Google

Celebrating India’s Colourful Holi Festival


On my final morning in Agra I woke up to hear a woosh under my door. I hopped over my duvet and slit open an envelope which carried the following note from the GM of my hotel:

On this auspicious day we wish to take the opportunity to wish your family and loved ones a very Happy Holi. 

One of the major festivals of India, Holi is celebrated with enthusiasm and gaiety on the full moon (Purnima) in the month of Phalgun which is the month of March as per the Gregorian calendar. Holi festival may be celebrated with various names and people of different states might be following different traditions. But, what makes Holi so unique and special is its spirit which remains the same throughout the country and even across the globe, wherever it is celebrated. 

Womenfolk start making early preparations for Holi as they cook loads of gujiya, mthri, papri and thandai (Indian sweets and savouries) for family and relatives. Celebrations start with a bonfire which symbolizes victory of good over evil on the night before Holi where people gather to sing and dance. The next morning is a free for all carnival of colours, where everyone plays, chases and colours each other with pigment powder. Anyone and everyone is fair game, friend or stranger, rich or poor, man or woman, children and elders. The frolic and fight with colours occurs in open streets, parks and outside temples. 

Notes: 

– Please check for dermal and optical allergies and dress appropriately to avoid staining valuable garments. 

– Management is not responsible for any claims on these fronts.

– Please contact Housekeeping for discarded towels so fresh linen is not spoilt. In case of damage to fresh linen/property, charges will be borne by the guest. 

I couldn’t help but let out a giggle as I read the note, never have I had a hotel send an advisory such as this during a festival. The previous evening I asked my guide about Holi and how we would be celebrating. He chirped, “We do not suggest foreigners walk the streets on their own. Stay inside during the morning and afternoon it’s much safer for you. During Holi foreigners are often targeted by rambunctious locals and for many the festival is an excuse to drink and act drunk on the street. Police don’t guard the streets until the afternoon once the party is finished so it really is a free-for-all!”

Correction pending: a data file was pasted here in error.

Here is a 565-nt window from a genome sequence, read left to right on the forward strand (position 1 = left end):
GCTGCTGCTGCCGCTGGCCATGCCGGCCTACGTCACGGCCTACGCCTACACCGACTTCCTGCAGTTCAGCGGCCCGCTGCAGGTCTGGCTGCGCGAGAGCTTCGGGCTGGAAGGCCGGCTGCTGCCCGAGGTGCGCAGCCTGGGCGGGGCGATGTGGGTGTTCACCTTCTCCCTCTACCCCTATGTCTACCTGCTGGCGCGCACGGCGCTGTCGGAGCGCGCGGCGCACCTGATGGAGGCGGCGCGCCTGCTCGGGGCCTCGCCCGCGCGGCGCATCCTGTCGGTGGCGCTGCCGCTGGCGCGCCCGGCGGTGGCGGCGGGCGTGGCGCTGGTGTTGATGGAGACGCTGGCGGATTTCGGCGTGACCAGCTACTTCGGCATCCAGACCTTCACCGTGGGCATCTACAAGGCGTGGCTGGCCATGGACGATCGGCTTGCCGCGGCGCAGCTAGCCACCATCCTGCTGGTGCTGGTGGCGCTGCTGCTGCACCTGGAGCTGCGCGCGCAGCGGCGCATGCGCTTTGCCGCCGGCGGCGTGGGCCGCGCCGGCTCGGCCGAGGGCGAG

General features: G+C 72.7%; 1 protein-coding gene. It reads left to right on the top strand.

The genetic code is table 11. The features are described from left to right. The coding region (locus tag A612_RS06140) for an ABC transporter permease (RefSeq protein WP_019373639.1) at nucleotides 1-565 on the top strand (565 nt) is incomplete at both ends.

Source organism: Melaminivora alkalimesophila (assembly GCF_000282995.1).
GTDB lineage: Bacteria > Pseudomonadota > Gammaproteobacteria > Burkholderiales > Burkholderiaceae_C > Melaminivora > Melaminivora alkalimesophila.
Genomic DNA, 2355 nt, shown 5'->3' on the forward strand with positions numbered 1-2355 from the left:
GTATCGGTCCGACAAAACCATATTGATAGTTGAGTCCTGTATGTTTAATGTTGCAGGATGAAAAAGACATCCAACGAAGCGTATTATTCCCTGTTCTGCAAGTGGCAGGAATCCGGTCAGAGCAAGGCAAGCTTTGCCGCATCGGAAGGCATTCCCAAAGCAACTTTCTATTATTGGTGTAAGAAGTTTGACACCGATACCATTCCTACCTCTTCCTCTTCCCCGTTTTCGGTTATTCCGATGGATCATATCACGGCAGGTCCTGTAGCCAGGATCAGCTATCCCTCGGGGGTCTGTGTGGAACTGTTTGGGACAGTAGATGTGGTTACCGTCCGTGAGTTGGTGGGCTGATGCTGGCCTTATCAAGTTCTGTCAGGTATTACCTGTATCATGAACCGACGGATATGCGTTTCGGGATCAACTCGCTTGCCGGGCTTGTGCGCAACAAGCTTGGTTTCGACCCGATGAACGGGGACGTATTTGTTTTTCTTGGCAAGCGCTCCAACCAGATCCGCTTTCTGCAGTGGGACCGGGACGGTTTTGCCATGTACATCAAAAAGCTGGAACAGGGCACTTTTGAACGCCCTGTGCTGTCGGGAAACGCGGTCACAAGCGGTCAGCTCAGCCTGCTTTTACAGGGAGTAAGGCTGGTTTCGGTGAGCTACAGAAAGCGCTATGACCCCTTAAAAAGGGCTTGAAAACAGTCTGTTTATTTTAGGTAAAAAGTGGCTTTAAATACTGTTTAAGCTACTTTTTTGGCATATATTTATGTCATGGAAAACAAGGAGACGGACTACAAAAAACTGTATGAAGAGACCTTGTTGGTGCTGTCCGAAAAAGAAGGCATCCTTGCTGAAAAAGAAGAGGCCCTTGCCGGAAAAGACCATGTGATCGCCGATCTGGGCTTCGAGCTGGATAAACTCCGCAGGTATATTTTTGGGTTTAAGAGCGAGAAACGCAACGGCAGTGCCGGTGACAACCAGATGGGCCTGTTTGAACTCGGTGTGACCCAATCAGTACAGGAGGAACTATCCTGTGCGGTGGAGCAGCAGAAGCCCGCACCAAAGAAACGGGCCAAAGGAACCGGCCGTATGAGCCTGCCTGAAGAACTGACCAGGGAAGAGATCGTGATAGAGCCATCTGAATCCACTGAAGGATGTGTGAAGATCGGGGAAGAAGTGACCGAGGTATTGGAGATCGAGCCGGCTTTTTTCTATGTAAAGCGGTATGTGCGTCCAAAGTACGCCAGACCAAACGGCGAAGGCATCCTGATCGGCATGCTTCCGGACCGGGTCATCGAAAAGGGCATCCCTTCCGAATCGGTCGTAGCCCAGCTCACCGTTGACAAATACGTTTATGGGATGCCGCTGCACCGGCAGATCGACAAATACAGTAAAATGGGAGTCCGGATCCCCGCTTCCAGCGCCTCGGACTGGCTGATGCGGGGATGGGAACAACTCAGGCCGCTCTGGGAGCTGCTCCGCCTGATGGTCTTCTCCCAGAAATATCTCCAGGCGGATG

Holi is most actively celebrated in India’s north and situating yourself in Agra is a great idea as locals are used to taking care of tourists and ensuring they have a fun and authentic experience. Each year during Holi Agra’s Kalakriti Theatre hosts a fabulous private party so that curious visitors can enjoy the festival in an intimate atmosphere where Bollywood ballads, performances by local dancers and acrobats and good food make for a memorable party.

Shortly after breakfast I hopped in a car and rolled towards the theatre. I couldn’t help but smile as I spotted two local boys peddling on their bikes and an old granny strolling along the sidewalk, all covered in a rainbow of pigments. At Kalakriti visitors were welcomed by high rope walker, gent on stilts and an energetic group of local Bollywood dancers. Popular Hindi club beats blasted into the scorching heat as streaks of colour flied through the air.

After a string of energetic and playful group performances everyone lined up for a lunch buffet featuring steamed basmati, crispy pakoras and spicy masala. As I eagerly devoured my lunch in the shade I couldn’t help but appreciate the sea of tie dye’d faces which smiled before me. Holi is a surprising festival which encourages its participants to let go of their inhibitions and dive into a happy holiday to celebrate Spring, love, frolic and colours. If only we could do this every day…

Tags:

No comments yet.

Leave a Reply